HOUSTON — A Texas federal judge on Nov. 2 dismissed claims for unfair settlement practices, negligent misrepresentation, quasi-estoppel and punitive damages against an all-risk insurer after determining that the insured, seeking coverage for mold and other property damages caused by Hurricane Harvey, failed to show that the insurer misrepresented any facts or acted unfairly or in bad faith in handling the claim.
TRENTON, N.J. — A New Jersey appeals panel on Nov. 5 found that a lower court abused its discretion by not making findings and offering “a bare explanation” when it granted an insurer’s motion to dismiss a snowstorm coverage lawsuit with prejudice for the insured’s failure to provide discovery pursuant to New Jersey Court Rule 4:23-5, vacating the dismissal order and reinstating the insured’s complaint.
MIAMI — A Florida judge on Nov. 4 allowed insurers to refund the entire $175,000 premium of a commercial property insurance policy for the benefit of the victims of the Surfside, Fla., condominium collapse, discharging insurers of and from all obligations under the insurance policy.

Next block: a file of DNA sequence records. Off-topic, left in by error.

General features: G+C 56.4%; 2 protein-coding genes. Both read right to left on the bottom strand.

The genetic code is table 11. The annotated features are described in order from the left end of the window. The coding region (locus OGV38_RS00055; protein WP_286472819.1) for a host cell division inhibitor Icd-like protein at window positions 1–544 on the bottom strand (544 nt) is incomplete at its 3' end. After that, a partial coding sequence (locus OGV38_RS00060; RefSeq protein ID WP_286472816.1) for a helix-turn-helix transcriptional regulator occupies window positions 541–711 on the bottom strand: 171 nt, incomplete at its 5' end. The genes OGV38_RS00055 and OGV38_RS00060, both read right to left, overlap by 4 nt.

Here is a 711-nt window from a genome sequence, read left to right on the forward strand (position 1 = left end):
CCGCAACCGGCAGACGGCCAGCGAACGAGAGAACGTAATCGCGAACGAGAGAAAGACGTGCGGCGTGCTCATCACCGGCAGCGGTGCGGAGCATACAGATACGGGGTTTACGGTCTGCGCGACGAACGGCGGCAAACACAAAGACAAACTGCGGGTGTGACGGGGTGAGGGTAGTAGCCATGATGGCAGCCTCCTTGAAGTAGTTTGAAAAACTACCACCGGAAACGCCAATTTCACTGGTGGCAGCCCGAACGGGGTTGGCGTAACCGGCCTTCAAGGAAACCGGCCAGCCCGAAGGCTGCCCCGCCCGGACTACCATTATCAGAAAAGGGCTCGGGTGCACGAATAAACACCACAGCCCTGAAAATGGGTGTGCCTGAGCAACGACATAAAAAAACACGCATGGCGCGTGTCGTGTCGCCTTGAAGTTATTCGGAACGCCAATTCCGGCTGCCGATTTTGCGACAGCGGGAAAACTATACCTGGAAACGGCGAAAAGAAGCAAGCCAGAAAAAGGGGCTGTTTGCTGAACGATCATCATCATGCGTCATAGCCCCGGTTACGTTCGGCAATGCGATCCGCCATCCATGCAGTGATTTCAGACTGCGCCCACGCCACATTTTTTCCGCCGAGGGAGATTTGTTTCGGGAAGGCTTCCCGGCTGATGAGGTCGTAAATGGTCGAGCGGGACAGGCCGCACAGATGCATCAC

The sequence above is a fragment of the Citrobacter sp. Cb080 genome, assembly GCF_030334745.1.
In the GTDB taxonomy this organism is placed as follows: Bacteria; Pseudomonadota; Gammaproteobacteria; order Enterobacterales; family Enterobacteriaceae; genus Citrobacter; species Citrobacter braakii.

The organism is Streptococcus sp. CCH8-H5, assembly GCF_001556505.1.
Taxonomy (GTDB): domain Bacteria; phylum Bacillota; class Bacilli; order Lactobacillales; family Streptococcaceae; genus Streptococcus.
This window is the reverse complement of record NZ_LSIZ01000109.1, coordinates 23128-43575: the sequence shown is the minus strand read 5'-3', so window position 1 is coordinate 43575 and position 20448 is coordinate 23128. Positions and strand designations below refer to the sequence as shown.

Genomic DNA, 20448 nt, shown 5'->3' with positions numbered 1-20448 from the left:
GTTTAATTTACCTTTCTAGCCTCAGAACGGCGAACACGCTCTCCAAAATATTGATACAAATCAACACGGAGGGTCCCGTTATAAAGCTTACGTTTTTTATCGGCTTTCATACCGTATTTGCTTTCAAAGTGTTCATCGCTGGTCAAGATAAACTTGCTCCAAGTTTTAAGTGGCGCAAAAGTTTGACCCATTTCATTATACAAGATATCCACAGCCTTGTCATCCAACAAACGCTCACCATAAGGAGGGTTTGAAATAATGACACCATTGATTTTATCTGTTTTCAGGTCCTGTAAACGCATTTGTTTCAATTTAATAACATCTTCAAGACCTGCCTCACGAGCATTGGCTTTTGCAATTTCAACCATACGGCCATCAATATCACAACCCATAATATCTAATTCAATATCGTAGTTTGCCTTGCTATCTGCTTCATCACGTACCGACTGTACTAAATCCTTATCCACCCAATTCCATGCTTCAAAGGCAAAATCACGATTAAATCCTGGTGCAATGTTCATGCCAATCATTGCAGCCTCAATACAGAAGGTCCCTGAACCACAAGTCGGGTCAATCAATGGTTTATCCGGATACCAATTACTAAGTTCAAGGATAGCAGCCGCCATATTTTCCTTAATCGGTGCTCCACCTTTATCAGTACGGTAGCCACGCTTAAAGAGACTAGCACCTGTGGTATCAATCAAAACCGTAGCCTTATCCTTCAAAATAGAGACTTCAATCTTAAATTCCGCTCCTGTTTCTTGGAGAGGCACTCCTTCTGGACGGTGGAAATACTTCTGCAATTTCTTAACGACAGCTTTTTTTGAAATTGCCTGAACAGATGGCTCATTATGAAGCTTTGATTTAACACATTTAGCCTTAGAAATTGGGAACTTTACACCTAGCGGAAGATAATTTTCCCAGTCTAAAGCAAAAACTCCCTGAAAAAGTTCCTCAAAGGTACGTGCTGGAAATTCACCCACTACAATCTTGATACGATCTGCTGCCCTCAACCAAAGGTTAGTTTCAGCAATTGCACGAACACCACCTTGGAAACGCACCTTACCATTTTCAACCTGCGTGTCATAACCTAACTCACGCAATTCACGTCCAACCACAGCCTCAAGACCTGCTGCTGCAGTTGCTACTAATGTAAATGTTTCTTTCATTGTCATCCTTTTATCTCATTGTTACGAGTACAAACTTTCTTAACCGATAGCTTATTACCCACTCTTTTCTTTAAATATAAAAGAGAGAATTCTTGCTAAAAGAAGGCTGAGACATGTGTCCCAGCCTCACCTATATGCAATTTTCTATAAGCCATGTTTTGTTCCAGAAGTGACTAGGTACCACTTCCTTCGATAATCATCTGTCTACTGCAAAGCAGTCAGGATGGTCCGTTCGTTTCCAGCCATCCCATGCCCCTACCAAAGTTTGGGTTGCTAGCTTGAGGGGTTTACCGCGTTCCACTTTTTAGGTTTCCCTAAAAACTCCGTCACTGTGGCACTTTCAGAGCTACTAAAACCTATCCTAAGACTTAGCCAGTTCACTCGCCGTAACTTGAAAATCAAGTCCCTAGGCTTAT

LAKELAND, Fla. — A Florida appeals panel on Oct. 27 reversed a lower court’s order staying a breach of contract lawsuit against an insurer and compelling appraisal of a condominium association insured’s supplemental claim for damage caused by Hurricane Irma, finding that the directive was premature.
ORLANDO, Fla. — A federal judge in Florida on Nov. 1 granted an insurer’s motion to dismiss a countercomplaint brought by the owner and operator of a network of nearly 80 restaurants throughout the country in a coronavirus coverage lawsuit, finding that the countercomplaint fails to state a claim for declaratory relief because there is no “actual controversy” as to the interpretation of “direct physical loss” pursuant to Georgia law.